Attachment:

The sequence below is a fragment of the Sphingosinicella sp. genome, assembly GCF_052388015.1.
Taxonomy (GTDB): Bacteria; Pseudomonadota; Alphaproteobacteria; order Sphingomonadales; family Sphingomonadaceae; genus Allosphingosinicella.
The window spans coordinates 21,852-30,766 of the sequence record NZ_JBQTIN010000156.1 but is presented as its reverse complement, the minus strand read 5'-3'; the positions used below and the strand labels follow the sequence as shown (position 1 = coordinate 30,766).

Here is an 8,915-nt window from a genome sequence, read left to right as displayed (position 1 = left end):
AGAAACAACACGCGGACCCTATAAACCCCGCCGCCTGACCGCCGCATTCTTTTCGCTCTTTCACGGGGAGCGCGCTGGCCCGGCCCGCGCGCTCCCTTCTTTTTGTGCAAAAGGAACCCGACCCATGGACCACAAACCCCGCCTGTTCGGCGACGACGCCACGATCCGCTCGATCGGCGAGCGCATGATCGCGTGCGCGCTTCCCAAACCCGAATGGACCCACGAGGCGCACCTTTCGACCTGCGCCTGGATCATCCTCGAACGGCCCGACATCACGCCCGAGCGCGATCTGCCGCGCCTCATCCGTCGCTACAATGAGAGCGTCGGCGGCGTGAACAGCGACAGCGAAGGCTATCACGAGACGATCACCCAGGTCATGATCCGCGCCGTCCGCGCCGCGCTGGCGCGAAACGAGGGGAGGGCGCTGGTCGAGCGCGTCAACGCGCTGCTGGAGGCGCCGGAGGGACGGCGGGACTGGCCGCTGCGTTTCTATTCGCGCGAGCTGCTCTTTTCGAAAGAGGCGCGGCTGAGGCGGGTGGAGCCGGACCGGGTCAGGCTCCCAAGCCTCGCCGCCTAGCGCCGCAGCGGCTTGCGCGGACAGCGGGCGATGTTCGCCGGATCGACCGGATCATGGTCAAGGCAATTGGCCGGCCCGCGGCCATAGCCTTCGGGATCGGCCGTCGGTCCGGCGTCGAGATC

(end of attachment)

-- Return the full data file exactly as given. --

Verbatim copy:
The sequence below is a fragment of the Sphingosinicella sp. genome, assembly GCF_052388015.1.
Taxonomy (GTDB): Bacteria; Pseudomonadota; Alphaproteobacteria; order Sphingomonadales; family Sphingomonadaceae; genus Allosphingosinicella.
The window spans coordinates 21,852-30,766 of the sequence record NZ_JBQTIN010000156.1 but is presented as its reverse complement, the minus strand read 5'-3'; the positions used below and the strand labels follow the sequence as shown (position 1 = coordinate 30,766).

Here is an 8,915-nt window from a genome sequence, read left to right as displayed (position 1 = left end):
AGAAACAACACGCGGACCCTATAAACCCCGCCGCCTGACCGCCGCATTCTTTTCGCTCTTTCACGGGGAGCGCGCTGGCCCGGCCCGCGCGCTCCCTTCTTTTTGTGCAAAAGGAACCCGACCCATGGACCACAAACCCCGCCTGTTCGGCGACGACGCCACGATCCGCTCGATCGGCGAGCGCATGATCGCGTGCGCGCTTCCCAAACCCGAATGGACCCACGAGGCGCACCTTTCGACCTGCGCCTGGATCATCCTCGAACGGCCCGACATCACGCCCGAGCGCGATCTGCCGCGCCTCATCCGTCGCTACAATGAGAGCGTCGGCGGCGTGAACAGCGACAGCGAAGGCTATCACGAGACGATCACCCAGGTCATGATCCGCGCCGTCCGCGCCGCGCTGGCGCGAAACGAGGGGAGGGCGCTGGTCGAGCGCGTCAACGCGCTGCTGGAGGCGCCGGAGGGACGGCGGGACTGGCCGCTGCGTTTCTATTCGCGCGAGCTGCTCTTTTCGAAAGAGGCGCGGCTGAGGCGGGTGGAGCCGGACCGGGTCAGGCTCCCAAGCCTCGCCGCCTAGCGCCGCAGCGGCTTGCGCGGACAGCGGGCGATGTTCGCCGGATCGACCGGATCATGGTCAAGGCAATTGGCCGGCCCGCGGCCATAGCCTTCGGGATCGGCCGTCGGTCCGGCGTCGAGATC